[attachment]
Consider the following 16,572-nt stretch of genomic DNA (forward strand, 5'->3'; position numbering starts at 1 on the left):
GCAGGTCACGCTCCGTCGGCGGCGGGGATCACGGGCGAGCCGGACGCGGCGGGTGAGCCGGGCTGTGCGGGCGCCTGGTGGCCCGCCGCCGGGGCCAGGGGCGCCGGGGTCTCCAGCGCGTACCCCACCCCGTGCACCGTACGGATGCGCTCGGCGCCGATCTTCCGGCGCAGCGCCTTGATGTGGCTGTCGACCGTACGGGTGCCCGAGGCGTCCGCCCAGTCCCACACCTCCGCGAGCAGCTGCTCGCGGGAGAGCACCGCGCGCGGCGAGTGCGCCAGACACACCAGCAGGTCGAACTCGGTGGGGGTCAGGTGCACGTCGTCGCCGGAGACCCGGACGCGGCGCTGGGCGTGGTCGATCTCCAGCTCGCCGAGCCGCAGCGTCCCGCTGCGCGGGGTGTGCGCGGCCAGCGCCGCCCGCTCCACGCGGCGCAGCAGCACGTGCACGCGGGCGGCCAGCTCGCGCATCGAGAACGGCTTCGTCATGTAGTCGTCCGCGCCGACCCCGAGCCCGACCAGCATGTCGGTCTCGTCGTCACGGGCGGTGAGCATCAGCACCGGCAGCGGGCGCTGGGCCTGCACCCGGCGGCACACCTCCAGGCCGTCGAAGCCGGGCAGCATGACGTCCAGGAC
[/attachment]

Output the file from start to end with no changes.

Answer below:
Consider the following 16,572-nt stretch of genomic DNA (forward strand, 5'->3'; position numbering starts at 1 on the left):
GCAGGTCACGCTCCGTCGGCGGCGGGGATCACGGGCGAGCCGGACGCGGCGGGTGAGCCGGGCTGTGCGGGCGCCTGGTGGCCCGCCGCCGGGGCCAGGGGCGCCGGGGTCTCCAGCGCGTACCCCACCCCGTGCACCGTACGGATGCGCTCGGCGCCGATCTTCCGGCGCAGCGCCTTGATGTGGCTGTCGACCGTACGGGTGCCCGAGGCGTCCGCCCAGTCCCACACCTCCGCGAGCAGCTGCTCGCGGGAGAGCACCGCGCGCGGCGAGTGCGCCAGACACACCAGCAGGTCGAACTCGGTGGGGGTCAGGTGCACGTCGTCGCCGGAGACCCGGACGCGGCGCTGGGCGTGGTCGATCTCCAGCTCGCCGAGCCGCAGCGTCCCGCTGCGCGGGGTGTGCGCGGCCAGCGCCGCCCGCTCCACGCGGCGCAGCAGCACGTGCACGCGGGCGGCCAGCTCGCGCATCGAGAACGGCTTCGTCATGTAGTCGTCCGCGCCGACCCCGAGCCCGACCAGCATGTCGGTCTCGTCGTCACGGGCGGTGAGCATCAGCACCGGCAGCGGGCGCTGGGCCTGCACCCGGCGGCACACCTCCAGGCCGTCGAAGCCGGGCAGCATGACGTCCAGGAC